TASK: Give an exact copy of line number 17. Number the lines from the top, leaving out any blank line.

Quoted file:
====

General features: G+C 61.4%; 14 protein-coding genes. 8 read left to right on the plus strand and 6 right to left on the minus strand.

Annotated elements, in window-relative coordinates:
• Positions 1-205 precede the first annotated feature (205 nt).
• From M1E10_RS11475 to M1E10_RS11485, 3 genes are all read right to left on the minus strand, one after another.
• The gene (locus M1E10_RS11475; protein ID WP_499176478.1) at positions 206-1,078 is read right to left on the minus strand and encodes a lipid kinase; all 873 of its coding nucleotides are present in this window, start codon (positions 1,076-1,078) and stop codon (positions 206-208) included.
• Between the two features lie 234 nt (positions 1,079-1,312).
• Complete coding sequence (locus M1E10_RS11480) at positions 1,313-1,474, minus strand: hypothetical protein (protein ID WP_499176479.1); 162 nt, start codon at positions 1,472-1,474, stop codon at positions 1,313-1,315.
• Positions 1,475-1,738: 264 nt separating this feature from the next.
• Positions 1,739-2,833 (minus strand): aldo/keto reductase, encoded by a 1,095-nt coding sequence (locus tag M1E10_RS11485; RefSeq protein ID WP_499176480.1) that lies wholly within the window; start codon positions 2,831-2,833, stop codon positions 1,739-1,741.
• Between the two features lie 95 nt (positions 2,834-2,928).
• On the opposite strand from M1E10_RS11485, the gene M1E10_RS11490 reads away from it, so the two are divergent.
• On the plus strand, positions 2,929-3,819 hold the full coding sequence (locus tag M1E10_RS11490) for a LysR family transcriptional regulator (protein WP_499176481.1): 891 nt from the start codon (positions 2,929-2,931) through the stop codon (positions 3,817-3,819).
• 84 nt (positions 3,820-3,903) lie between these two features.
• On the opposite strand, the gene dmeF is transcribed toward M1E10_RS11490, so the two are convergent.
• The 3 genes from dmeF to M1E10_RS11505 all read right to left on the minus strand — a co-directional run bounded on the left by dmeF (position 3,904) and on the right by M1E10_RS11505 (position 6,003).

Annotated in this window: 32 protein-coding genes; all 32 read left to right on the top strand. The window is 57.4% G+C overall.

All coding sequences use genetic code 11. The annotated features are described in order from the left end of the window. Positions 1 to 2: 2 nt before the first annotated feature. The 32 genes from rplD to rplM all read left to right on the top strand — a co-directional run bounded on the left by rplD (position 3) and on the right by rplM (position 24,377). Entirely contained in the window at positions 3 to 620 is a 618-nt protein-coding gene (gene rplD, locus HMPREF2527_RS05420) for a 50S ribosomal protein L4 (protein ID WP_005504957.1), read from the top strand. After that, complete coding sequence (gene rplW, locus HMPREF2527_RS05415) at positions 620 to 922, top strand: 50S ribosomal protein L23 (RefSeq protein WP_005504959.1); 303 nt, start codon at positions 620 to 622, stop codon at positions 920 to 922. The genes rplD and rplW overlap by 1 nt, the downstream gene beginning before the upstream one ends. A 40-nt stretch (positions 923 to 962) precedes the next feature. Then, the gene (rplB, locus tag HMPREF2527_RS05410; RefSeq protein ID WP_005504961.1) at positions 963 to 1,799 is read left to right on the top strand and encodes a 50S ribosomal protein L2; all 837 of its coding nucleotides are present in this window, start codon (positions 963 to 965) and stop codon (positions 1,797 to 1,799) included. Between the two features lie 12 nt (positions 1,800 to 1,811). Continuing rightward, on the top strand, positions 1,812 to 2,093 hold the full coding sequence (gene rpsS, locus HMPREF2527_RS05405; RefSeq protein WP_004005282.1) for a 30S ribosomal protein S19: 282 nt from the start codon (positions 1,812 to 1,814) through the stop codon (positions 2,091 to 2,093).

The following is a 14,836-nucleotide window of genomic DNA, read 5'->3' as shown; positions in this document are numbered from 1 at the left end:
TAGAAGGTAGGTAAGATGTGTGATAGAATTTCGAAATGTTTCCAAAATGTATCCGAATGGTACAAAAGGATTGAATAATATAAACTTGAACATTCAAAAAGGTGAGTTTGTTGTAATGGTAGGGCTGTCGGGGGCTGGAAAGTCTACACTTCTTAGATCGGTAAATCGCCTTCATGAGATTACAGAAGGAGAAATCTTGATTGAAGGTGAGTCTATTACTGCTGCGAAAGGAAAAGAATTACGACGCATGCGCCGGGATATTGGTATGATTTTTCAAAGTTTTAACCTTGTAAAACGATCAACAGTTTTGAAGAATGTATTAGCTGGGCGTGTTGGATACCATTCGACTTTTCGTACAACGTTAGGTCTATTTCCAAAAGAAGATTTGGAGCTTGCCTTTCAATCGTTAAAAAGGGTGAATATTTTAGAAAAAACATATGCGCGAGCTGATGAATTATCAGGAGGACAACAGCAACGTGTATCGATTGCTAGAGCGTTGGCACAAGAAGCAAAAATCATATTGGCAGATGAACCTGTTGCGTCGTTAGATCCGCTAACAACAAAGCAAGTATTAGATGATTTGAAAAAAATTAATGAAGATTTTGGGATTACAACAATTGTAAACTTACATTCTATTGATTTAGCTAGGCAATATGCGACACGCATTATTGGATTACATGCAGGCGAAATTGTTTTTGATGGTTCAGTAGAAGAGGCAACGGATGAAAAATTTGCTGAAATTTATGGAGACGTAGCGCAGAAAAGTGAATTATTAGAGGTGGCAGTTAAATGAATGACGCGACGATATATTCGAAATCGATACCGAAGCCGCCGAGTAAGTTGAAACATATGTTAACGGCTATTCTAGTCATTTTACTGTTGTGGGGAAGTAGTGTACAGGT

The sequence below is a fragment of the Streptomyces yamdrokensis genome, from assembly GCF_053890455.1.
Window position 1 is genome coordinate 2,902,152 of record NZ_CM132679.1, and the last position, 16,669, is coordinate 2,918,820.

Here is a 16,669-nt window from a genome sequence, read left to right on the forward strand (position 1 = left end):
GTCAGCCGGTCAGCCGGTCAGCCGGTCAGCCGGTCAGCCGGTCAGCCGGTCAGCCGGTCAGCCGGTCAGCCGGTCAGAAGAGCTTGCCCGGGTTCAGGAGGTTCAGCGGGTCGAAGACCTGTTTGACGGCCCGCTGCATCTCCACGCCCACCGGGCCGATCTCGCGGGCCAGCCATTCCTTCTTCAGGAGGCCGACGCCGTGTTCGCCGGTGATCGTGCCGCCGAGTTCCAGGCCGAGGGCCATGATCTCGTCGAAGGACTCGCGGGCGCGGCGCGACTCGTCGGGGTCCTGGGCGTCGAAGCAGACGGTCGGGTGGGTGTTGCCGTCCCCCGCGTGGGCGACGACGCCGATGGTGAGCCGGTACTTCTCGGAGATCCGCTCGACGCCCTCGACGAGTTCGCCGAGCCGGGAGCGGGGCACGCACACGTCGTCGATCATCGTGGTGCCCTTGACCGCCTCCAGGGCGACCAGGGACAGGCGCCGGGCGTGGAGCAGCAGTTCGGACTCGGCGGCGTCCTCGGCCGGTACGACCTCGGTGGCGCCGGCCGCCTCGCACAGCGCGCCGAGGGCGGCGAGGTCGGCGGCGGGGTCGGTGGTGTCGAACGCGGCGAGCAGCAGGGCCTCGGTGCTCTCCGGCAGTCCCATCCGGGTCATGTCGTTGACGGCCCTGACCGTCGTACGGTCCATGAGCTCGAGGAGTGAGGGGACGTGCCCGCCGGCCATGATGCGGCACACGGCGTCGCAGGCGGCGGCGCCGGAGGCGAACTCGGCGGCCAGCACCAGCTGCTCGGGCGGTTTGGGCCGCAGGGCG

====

All coding sequences use genetic code 11. The annotated features are described in order from the left end of the window. Positions 1 to 2: 2 nt before the first annotated feature. The 32 genes from rplD to rplM all read left to right on the top strand — a co-directional run bounded on the left by rplD (position 3) and on the right by rplM (position 24,377). Entirely contained in the window at positions 3 to 620 is a 618-nt protein-coding gene (gene rplD, locus HMPREF2527_RS05420) for a 50S ribosomal protein L4 (protein ID WP_005504957.1), read from the top strand. After that, complete coding sequence (gene rplW, locus HMPREF2527_RS05415) at positions 620 to 922, top strand: 50S ribosomal protein L23 (RefSeq protein WP_005504959.1); 303 nt, start codon at positions 620 to 622, stop codon at positions 920 to 922. The genes rplD and rplW overlap by 1 nt, the downstream gene beginning before the upstream one ends. A 40-nt stretch (positions 923 to 962) precedes the next feature. Then, the gene (rplB, locus tag HMPREF2527_RS05410; RefSeq protein ID WP_005504961.1) at positions 963 to 1,799 is read left to right on the top strand and encodes a 50S ribosomal protein L2; all 837 of its coding nucleotides are present in this window, start codon (positions 963 to 965) and stop codon (positions 1,797 to 1,799) included. Between the two features lie 12 nt (positions 1,800 to 1,811). Continuing rightward, on the top strand, positions 1,812 to 2,093 hold the full coding sequence (gene rpsS, locus HMPREF2527_RS05405; RefSeq protein WP_004005282.1) for a 30S ribosomal protein S19: 282 nt from the start codon (positions 1,812 to 1,814) through the stop codon (positions 2,091 to 2,093).